Date: Wed, 28 Dec 2011 17:54:04 -0500
Reply-To: DCHAS-L <DCHAS-L**At_Symbol_Here**MED.CORNELL.EDU>
Sender: DCHAS-L Discussion List <dchas-l**At_Symbol_Here**>
From: Steve Bonnell <Steve.Bonnell**At_Symbol_Here**TEVAPHARM.COM>
Subject: Re: Bar code tool
In-Reply-To: <004401ccc59e$236f8ec0$6a4eac40$**At_Symbol_Here**>

I contend that using the word 'ALL' in any directive should require a license.


For a barcode system to earn its way, the inventory database needs to be robust. The most information you should need to include on the bar code would be stock ID, Location, and (maybe) date of acquisition. You could concatenate that info as ####BBRRCCSSMMYY (BldgRmCabinetShelfMonthYear) from an Excel spreadsheet and mail merge it to Avery labels with a free barcode font…but, what does that gain you unless your database is already doing what you want it to do with keyboard input? Look at barcode scanners as being nothing more than automatic keyboards.


If you are managing quantities that compel you to look to inventory automation, look at ChemSW's ( CISPro. It supports barcode labeling. I'm sure Jon Webb or one of the other product support specialists would be glad to give you a tour.


Best regards,




From: DCHAS-L Discussion List [mailto:dchas-l**At_Symbol_Here**MED.CORNELL.EDU] On Behalf Of George Walton
Sent: Wednesday, December 28, 2011 15:20
Subject: Re: [DCHAS-L] Bar code tool


As part of a chemical safety / environmental compliance project, we were hired to put bar code labels on ALL containers in over a dozen laboratories across the US.  Some major problems the client had that were not answered included:

-          Is a case of aerosol cans a “container” or is each can a “container”?  What if the usage is approximately one can per day?  Should this be on the inventory as a “laboratory” chemical?

-          On some standards in ampoules, the smallest bar code label still obscured critical information on the ampoule label.  How do you attach the label to the container?  Same question applies to containers that are kept a lower than room temperatures – adhesive labels will not adhere.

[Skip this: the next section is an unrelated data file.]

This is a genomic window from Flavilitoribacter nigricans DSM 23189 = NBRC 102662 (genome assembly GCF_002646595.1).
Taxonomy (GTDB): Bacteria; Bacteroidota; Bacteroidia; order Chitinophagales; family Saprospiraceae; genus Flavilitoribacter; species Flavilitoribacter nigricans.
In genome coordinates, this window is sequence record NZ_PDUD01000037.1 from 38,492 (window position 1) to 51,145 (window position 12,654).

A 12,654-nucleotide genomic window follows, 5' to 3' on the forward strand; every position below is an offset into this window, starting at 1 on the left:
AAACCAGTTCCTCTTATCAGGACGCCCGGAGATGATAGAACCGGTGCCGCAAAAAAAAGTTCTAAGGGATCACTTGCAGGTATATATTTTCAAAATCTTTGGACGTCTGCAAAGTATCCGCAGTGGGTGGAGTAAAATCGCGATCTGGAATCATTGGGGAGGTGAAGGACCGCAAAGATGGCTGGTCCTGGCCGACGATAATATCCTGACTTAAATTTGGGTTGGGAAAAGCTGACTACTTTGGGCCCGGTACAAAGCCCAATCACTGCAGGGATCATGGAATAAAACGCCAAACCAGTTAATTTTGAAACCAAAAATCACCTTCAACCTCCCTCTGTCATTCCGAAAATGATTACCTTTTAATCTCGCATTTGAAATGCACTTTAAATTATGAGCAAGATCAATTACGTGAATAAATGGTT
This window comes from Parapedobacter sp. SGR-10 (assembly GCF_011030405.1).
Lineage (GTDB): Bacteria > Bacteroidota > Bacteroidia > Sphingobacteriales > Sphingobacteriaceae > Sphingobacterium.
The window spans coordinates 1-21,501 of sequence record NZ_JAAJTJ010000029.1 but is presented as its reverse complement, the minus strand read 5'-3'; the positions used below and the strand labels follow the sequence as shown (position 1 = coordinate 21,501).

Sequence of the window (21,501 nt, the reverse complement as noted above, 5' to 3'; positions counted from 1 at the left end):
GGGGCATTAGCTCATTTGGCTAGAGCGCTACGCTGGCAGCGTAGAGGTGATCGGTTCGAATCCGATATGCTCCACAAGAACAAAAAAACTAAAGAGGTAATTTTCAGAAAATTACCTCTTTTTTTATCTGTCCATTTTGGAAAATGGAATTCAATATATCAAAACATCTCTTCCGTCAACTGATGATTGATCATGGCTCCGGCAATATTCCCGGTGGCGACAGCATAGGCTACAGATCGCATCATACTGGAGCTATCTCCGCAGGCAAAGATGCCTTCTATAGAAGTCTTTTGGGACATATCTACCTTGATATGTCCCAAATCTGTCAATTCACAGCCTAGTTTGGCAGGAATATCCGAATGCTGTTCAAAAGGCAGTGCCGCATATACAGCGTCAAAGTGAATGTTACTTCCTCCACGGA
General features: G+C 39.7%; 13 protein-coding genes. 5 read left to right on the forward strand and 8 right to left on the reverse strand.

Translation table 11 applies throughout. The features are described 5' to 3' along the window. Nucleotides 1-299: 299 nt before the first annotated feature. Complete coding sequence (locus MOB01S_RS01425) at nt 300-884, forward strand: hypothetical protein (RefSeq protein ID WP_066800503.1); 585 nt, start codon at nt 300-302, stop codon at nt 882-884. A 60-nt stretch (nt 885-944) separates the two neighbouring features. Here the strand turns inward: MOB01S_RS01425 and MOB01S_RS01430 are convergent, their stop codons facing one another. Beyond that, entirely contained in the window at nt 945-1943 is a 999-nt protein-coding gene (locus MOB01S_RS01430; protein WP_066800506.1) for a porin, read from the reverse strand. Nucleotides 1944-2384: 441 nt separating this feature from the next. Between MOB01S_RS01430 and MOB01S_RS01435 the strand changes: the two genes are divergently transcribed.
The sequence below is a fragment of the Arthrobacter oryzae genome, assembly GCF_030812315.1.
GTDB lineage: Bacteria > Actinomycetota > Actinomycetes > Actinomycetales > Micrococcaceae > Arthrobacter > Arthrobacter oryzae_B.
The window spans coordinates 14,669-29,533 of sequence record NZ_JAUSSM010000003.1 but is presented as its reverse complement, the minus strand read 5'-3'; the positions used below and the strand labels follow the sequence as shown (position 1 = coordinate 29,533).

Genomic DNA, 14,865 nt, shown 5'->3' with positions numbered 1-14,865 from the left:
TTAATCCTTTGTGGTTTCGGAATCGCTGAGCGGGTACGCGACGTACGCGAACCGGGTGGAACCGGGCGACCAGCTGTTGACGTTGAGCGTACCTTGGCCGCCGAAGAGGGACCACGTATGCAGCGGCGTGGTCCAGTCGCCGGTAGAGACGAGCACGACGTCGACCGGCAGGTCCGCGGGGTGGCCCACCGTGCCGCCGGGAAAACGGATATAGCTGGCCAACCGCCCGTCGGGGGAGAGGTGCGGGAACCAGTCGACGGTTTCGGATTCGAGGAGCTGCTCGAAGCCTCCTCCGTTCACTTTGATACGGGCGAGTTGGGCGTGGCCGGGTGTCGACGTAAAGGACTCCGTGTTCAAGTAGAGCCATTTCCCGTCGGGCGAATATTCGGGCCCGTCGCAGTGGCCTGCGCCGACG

-          What are you going to do with the information – HazComm, RCRA, fire plans, etc.?  What level of detail is required?  Do you want to know if the facilityhas the material or if a specific PI or other researcher has the material?  Do you need to know the room, the cabinet or drawer, or the shelf?

-          Whowill maintain the system?  If shipping/receiving personnel attach the label, will that affect material handling time from the loading dock to the using facility?


Bottom line – we can see only problems, not solutions.


Good luck andbe safe.

George Walton

Reactives Management Corporation

1025 Executive Blvd., Suite 101

Chesapeake, VA  23320

Office:  757-436-1033    Fax:  757-548-2808


From: DCHAS-L Discussion List [mailto:dchas-l**At_Symbol_Here**MED.CORNELL.EDU] On Behalf Of Beth Welmaker
Sent: Friday, December 23, 2011 9:31 AM
Subject: [DCHAS-L] Bar code tool



Hello All,

I am looking for an inexpensive way to generate barcode labels to inventory chemicals.

Does anyone have a recommendation for an easy way to print these labels or a good software you would recommend?


Thank you!

Beth Welmaker, CCHO, MS

Environmental Health & Safety Manager

Translating Research Into Health

11350 SW Village Parkway - Third Floor

Port Saint Lucie, FL  34987







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